Here at the Moller Law Group, we field lots of questions about common law marriages. A surprising number of people don’t know if they have a common law marriage or not. For example, a couple identifying themselves as boyfriend/girlfriend and living together for a solid 20 years may think they have a common law marriage in Colorado–and they’d likely be mistaken. On the other hand, a couple who considers themselves married and intends to actually marry might very well have a common law marriage despite the shortness of the relationship.
While we can’t tell you every factor the courts consider when determining if you’re in a common law marriage, here are some common ones:
- Whether the couple refer to themselves as married to third parties,
- Filing joint federal or state tax returns,
- Listing the other party as a spouse on insurance forms or retirement plans,
- Joint finances, such as bank accounts, or owning property, and
- The woman taking the man’s surname.
Now, it’s vital to understand that no one single factor is paramount, but just claiming the other party as a “spouse” simply to gain a private economic advantage (health insurance, joint gym membership, etc) is not usually grounds to establish a common law marriage in Colorado, and in fact may be potentially fraudulent. Indeed, a Colorado common law marriage is not simply living together or a casual relationship – it means the couple tells everyone they are married. Filing joint tax returns is usually considered to be the most important of these factors, since it means the couple is representing themselves to the government, under penalty of perjury, as being married.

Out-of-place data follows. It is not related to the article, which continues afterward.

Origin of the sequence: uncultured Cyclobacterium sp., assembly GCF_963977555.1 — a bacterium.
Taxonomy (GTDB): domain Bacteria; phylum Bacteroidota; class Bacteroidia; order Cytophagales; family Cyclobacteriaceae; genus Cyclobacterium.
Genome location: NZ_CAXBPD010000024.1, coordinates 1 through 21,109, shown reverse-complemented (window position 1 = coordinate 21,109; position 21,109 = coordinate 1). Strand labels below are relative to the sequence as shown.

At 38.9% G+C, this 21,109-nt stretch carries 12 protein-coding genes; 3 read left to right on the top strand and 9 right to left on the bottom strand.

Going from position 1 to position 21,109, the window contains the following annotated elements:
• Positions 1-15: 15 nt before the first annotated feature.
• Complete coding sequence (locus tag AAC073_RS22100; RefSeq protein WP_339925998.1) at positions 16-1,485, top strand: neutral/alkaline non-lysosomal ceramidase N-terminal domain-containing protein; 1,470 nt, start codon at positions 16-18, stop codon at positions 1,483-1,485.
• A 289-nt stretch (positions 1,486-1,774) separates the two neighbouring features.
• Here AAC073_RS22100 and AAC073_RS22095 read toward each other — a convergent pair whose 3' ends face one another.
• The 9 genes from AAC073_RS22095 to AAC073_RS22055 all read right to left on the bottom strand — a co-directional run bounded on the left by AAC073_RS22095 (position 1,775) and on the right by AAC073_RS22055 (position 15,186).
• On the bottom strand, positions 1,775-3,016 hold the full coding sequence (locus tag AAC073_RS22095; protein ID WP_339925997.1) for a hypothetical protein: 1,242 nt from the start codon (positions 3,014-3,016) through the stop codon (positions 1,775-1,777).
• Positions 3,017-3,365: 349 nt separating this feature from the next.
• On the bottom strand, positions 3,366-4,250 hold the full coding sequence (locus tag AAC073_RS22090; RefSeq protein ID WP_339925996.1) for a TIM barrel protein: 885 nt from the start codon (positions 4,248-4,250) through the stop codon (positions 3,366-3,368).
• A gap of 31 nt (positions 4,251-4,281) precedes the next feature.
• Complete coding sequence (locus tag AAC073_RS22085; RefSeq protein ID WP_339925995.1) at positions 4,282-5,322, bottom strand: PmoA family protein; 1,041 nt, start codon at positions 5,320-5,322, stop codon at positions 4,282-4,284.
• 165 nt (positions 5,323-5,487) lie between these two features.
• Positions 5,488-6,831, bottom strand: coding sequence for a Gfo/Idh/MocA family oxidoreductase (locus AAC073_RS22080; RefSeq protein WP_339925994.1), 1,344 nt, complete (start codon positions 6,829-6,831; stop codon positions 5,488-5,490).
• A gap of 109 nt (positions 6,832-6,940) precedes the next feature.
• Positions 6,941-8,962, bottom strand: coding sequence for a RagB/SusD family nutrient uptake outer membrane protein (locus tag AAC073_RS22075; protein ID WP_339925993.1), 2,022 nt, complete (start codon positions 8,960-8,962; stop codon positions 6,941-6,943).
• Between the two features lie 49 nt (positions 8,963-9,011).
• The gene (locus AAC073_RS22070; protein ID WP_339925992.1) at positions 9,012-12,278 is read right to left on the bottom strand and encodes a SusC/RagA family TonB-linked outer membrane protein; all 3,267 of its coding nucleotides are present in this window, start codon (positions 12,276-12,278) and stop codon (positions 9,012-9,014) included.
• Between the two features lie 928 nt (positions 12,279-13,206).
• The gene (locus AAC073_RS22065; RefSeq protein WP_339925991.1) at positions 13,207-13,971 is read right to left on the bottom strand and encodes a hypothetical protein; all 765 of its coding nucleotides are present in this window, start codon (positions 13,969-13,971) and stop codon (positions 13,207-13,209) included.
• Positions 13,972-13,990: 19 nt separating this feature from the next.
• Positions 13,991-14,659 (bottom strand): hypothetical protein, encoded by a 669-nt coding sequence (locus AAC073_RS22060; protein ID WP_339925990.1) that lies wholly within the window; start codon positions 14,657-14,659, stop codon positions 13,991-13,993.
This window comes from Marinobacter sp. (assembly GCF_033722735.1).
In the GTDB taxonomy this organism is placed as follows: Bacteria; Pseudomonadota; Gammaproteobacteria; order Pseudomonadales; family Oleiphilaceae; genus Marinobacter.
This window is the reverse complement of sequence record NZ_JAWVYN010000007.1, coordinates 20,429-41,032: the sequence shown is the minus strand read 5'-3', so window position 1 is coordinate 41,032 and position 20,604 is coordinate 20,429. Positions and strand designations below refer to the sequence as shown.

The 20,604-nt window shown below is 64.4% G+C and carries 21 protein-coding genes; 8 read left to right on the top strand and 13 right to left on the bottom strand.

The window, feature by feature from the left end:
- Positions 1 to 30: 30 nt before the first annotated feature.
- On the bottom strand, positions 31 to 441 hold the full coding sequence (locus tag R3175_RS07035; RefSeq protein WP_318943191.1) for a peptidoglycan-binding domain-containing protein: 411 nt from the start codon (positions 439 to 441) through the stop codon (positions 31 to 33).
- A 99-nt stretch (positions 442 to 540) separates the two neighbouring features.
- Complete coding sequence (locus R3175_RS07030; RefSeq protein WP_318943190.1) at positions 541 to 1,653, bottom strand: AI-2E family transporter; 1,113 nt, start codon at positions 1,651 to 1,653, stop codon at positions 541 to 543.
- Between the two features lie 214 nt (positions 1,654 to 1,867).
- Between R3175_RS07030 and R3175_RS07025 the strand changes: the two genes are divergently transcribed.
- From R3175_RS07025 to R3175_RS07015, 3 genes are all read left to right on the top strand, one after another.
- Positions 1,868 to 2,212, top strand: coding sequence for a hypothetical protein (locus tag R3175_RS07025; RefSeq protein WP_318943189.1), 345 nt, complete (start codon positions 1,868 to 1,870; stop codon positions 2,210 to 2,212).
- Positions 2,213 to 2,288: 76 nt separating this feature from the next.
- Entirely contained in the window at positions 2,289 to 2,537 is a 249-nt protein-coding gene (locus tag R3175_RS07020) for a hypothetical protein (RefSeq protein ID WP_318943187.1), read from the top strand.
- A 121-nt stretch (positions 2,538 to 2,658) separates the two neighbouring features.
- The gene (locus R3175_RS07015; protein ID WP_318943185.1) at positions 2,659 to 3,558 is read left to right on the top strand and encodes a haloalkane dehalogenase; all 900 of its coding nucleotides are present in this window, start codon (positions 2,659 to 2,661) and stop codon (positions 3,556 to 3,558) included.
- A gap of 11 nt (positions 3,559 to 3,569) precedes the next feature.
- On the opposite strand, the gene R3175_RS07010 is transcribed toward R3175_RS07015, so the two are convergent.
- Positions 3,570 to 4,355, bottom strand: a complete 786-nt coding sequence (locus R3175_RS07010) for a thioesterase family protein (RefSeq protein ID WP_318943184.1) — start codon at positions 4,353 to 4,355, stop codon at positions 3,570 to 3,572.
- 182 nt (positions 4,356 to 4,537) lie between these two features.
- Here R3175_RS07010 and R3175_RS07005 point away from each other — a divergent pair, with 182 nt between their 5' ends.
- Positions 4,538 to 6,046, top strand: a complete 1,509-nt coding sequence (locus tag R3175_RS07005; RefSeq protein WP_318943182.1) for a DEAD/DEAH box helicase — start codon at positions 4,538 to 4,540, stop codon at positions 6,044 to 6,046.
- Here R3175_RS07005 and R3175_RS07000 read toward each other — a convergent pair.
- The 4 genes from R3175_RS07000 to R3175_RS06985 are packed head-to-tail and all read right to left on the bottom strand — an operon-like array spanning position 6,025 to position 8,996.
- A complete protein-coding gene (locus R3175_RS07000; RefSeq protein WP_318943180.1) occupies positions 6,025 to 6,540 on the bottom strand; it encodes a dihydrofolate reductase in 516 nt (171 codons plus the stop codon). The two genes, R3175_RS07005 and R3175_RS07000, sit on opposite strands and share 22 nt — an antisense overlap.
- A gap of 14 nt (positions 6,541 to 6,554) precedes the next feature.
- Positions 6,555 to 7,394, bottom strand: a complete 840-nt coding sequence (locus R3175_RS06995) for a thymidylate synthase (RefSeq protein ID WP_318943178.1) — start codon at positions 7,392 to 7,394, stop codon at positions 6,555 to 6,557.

If you actually are in a common law marriage, it’s good to know that spouses in a Colorado common law marriage enjoy all of the benefits of being married, in Colorado and in other states, and even in the eyes of the federal government (including the military). However, to prevent fraud, some institutions require proof of the common law marriage, which can be showing joint tax returns, or filling out an affidavit swearing that a couple is married. For reference, here is a sample Affidavit of Common Law Marriage.
We can help you understand how your possible common law marriage could affect whether or not you need a divorce, estate documents and probate, and other issues where the legal status of your relationship affects what you are trying to do.
* This is not considered legal advice, and the legal system constantly changes. If you want current and accurate legal advice, please contact our office and arrange to speak with an attorney. 719-687-2328